TOUGH LOVE; He's Been Accused of Glorifying Violence in His Films, but as His Latest Is Released, Director Nick Love Takes a Tour of the Gritty London Streets Where He Grew Up and Insists His Work Only Reflects Reality; 'HE HIT ME, I DUNNO THREE, MAYBE FOUR TIMES BUT HE COULDN'T KNOCK ME DOWN'
Byline: Will Self
THE tall, mixed-race girl incongruously clad in a purple sari paused. She was trailing a toddler by the hand, and in her other one clutched a [pounds sterling]10 note. "Man," she exclaimed, "those are sick teeth!" The film director Nick Love laughed, exposing more of the prominent gold incisor that had attracted such admiration -- then the girl hit on him: "Do me a favour, mate," she said. "I haven't brought me ID an' they don't believe I'm 18 in the shop ..."
"I'm not buying you booze," Love interrupted, "I can't be doing with that."
"Nah, mate, just a pack of fags." In the event, Love obliged, but once the girl had toddled away with her toddler and her 20 Regent, he turned to me and said, "She only said that about the teeth as a play." And I conceded this is probably the case.
The truth is that the girl could've plausibly described almost any aspect of Love as "sick": he's a boyishly handsome 39-year-old, with only a few flecks of grey in his brown hair. On this bog-ordinary September afternoon, in the distinctly dingy surroundings of Telemann Square, one of the concrete bastions of the derelict Ferrier Estate in Kidbrooke, south-east London, Love resembled a caged peacock. He was wearing navy blue shorts, a blue-andcream needle-striped poplin jacket and a mauve Ralph Lauren polo shirt. White Converse All Stars, a gold Rolex and gold-rimmed Ray-Ban aviator shades completed the ensemble. Love looked, in fact, not unlike a modernday version of Bex, the football hooligan protagonist of his latest film, The Firm.
Like Love, Bex is a snappy dresser, although for him the dernier cri -- circa 1983 -- are silky-nylon tracksuits, Gola trainers and a preposterous wedge hairstyle. When Dom, the young lad who, in the film, will become enthralled by Bex's dangerous charisma, sees the sartorial sociopath for the first time, he quips: "He looks like a bloody post box."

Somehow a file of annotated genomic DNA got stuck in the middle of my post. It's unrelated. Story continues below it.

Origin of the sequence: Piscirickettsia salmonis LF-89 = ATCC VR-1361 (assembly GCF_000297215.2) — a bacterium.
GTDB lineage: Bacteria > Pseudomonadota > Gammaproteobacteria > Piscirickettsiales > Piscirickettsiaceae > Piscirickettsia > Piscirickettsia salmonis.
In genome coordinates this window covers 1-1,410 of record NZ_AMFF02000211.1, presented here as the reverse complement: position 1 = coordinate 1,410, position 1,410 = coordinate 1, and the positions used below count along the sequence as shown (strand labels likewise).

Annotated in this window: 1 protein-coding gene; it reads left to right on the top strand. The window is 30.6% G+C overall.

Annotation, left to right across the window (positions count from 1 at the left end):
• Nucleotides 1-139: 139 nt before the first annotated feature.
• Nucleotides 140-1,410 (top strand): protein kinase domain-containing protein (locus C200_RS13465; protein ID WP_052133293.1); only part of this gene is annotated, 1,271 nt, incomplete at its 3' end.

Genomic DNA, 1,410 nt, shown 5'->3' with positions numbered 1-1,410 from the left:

The other point of contact between Bex and Love is the Ferrier Estate itself: it's here, in this monument to the failures of 1970s so-called "system housing", that The Firm was shot over five weeks last winter, and it's also here that the young Love ran amok on an intense four-year spree of petty crime and drug-taking, that saw him -- after a spell at an attendance centre in Waterloo -- end up in drug rehab at the precocious age of 18.
Love hasn't looked back since -- or rather, he's looked back only through the lens of a camera. In a series of films, beginning with Goodbye Charlie Bright, and progressing through The Football Factory, The Business, and Outlaw, Love has anatomised his own youthful obsession with the perverse codes of the harder end of London's street culture. "Basically, I was a middle-class boy growing up in a working-class area -- and I was desperate to fit in," he told me in impeccable mockney.
There was more to it than that, of course -- much more. Excoriated by the usual suspects for what they see as the "glorification" of violence in his films, Love is about as far from being a tabloid bogeyman as it's possible to imagine. At once puckish and impetuous, gentle and thoughtful, he sees himself as the heir to the social-realist film-making of Alan Clarke (who made the original version of The Firm for TV) and Ken Loach, as much as to the bloody cinematic poetry of Sam Peckinpah, another director he reveres.
In an era when the British film industry haemorrhages talent across the pond -- something Love bemoans -- even those who don't like his work cannot help but acknowledge his achievement: The Firm is a British film, about ordinary British people, that will be opening in 250 multiplexes nationwide this weekend. In fact, it's a very good film -- and easily Love's most accomplished yet. The obvious criticism, that Love is revisiting the terrain of football-related violence that he covered in The Football Factory, is belied by the fact that this is a very different beast: "Basically, in my earlier films the antiheroes all get away with it -- but in this one I wanted to show the consequences, I wanted to show a kid getting a serious wake-up call. …